Live Review: August Burns Red, Alpha Wolf, Gravemind

14 October 2019 | 5:06 pm | Rod Whitfield

"[T]ighter than a clenched fist."

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Tonight we see the future of Australian heavy music, or at least one of several bands that will play a massive part in it. Their name is Gravemind. Only given a brief opening slot, they explode onto the stage with their best cut Volgin and barely let up for 25 minutes. That said, while their set is a barrage of brutality, their sound is dynamic at the same time, ebbing and flowing, pulling back into moments of dark ambience before assaulting the senses once again. Their three guitars are like a battering ram; drummer Karl Steller is a dazzlingly dextrous monster and frontman Dylan Gillies-Parsons, with his angst-ridden howls and intense presence, commands attention like few others.

Gravemind. Photos by Kikki MacLeod.

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Another eruption comes in the form of Melbourne’s Alpha Wolf, although this five-piece’s sound resides more in the ultra high energy, punky, hardcore end of the musical spectrum. These guys somehow manage to create music that is extraordinarily harsh and dissonant but highly listenable at the same time, with a stage show that is bulldozer-like in its aggression but also heaps of fun. Again, a short set allows this band to pour as much energy as humanly possible into around 30 minutes, and Alpha Wolf leave the sold-out crowd breathless and more than ready for the main band.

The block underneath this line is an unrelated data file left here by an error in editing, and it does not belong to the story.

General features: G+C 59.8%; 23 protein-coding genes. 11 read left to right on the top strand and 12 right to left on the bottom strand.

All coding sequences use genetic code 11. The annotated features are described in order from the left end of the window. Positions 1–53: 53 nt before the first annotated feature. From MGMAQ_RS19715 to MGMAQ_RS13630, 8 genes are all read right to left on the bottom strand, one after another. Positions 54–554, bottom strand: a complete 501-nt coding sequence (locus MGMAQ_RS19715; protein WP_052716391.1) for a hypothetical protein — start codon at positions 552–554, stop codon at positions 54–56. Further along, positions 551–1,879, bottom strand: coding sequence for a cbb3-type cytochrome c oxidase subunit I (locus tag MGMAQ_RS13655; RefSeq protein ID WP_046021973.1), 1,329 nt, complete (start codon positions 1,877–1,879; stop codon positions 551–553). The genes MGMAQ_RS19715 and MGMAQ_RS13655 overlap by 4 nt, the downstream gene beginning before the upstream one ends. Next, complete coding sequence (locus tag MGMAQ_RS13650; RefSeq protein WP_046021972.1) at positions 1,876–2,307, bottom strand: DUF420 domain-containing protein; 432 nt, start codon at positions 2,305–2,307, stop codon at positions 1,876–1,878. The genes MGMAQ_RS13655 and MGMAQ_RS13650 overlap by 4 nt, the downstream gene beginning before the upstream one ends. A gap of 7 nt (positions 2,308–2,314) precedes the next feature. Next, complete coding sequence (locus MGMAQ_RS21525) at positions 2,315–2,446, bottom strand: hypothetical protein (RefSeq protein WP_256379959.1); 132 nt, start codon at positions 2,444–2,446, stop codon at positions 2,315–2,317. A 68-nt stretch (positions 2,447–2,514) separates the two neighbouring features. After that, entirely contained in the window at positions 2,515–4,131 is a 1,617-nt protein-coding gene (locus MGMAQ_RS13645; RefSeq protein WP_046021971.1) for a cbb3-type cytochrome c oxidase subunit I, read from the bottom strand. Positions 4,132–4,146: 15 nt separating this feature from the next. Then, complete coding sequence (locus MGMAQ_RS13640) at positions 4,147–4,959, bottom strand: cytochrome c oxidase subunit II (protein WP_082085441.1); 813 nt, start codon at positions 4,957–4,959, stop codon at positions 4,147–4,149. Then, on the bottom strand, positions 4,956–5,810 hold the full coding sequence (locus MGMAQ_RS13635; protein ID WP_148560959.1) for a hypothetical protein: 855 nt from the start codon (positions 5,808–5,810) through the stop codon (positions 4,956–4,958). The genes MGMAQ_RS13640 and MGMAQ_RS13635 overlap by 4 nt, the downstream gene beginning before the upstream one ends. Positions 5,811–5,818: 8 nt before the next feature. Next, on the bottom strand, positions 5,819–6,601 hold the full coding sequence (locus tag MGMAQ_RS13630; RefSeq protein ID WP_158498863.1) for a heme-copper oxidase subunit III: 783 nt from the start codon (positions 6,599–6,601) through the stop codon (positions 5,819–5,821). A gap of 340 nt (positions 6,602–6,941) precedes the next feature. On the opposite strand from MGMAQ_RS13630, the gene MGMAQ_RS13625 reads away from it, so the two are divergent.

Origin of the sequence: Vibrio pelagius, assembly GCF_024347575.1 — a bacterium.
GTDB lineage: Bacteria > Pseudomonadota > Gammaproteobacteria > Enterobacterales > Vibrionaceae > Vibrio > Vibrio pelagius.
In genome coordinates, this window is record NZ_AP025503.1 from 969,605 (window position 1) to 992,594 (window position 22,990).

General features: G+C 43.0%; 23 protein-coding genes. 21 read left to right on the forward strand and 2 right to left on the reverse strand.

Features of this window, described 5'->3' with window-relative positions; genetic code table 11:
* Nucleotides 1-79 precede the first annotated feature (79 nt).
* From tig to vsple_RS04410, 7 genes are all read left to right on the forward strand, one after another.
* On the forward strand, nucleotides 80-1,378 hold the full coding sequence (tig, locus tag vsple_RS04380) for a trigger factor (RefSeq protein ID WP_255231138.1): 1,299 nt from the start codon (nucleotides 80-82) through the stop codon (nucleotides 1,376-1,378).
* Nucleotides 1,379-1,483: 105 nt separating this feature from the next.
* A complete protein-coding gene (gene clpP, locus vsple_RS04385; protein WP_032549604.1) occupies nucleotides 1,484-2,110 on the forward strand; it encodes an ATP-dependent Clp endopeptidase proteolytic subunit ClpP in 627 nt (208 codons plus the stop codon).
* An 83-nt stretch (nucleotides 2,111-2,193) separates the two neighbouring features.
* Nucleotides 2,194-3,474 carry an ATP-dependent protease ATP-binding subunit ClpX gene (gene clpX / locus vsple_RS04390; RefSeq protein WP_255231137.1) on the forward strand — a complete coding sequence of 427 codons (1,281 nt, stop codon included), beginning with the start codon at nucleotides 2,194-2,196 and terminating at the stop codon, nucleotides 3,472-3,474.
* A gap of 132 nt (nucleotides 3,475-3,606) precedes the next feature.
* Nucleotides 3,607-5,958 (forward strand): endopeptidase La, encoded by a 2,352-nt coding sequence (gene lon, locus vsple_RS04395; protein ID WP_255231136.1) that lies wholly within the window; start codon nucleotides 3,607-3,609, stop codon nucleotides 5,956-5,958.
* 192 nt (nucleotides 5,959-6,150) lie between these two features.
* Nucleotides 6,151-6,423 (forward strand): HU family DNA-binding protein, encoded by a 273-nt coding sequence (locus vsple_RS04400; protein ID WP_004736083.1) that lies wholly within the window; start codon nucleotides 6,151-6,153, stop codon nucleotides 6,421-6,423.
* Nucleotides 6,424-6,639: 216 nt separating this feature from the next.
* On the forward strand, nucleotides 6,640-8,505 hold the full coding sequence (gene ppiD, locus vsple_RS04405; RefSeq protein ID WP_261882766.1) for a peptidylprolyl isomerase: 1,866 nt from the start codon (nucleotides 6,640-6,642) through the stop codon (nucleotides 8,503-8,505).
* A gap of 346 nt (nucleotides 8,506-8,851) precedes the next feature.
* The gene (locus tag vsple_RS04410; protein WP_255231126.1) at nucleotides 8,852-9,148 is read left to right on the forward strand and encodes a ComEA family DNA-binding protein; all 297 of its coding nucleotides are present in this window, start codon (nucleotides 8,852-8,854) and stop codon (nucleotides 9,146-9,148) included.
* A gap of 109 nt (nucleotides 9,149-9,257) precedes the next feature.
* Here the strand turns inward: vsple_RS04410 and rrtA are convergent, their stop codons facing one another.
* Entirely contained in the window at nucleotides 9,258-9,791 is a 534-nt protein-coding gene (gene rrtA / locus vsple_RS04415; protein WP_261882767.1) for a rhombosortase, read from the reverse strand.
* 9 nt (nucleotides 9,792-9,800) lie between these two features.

Alpha Wolf. Photos by Kikki MacLeod.

The shorter opening slots are no doubt to accommodate an epic headline set from America’s mighty August Burns Red. A decade and a half and eight albums into their career, this band could now be considered wily veterans of the metalcore scene. And their experience shows tonight, they are tighter than a clenched fist and make this power-packed performance look almost effortless. While they have so many albums to draw from, this tour is all about celebrating the decade anniversary of their breakthrough third album Constellations. They play the album track for track, end to end, and to say it is crowd-pleasing in this environment is an understatement. Large sections of the crowd, the ones not involved in the furious mosh anyway, sing along to every word of every song. They are songs delivered with maximum impact by a band at the very peak of their game.

August Burns Red @ 170 Russell. Photo by Kikki MacLeod.

Then, after no less than four encores, the band leave the stage and the sweaty throng shuffles out, devastated, exhausted but elated at having witnessed another stunning night of heavy music histrionics.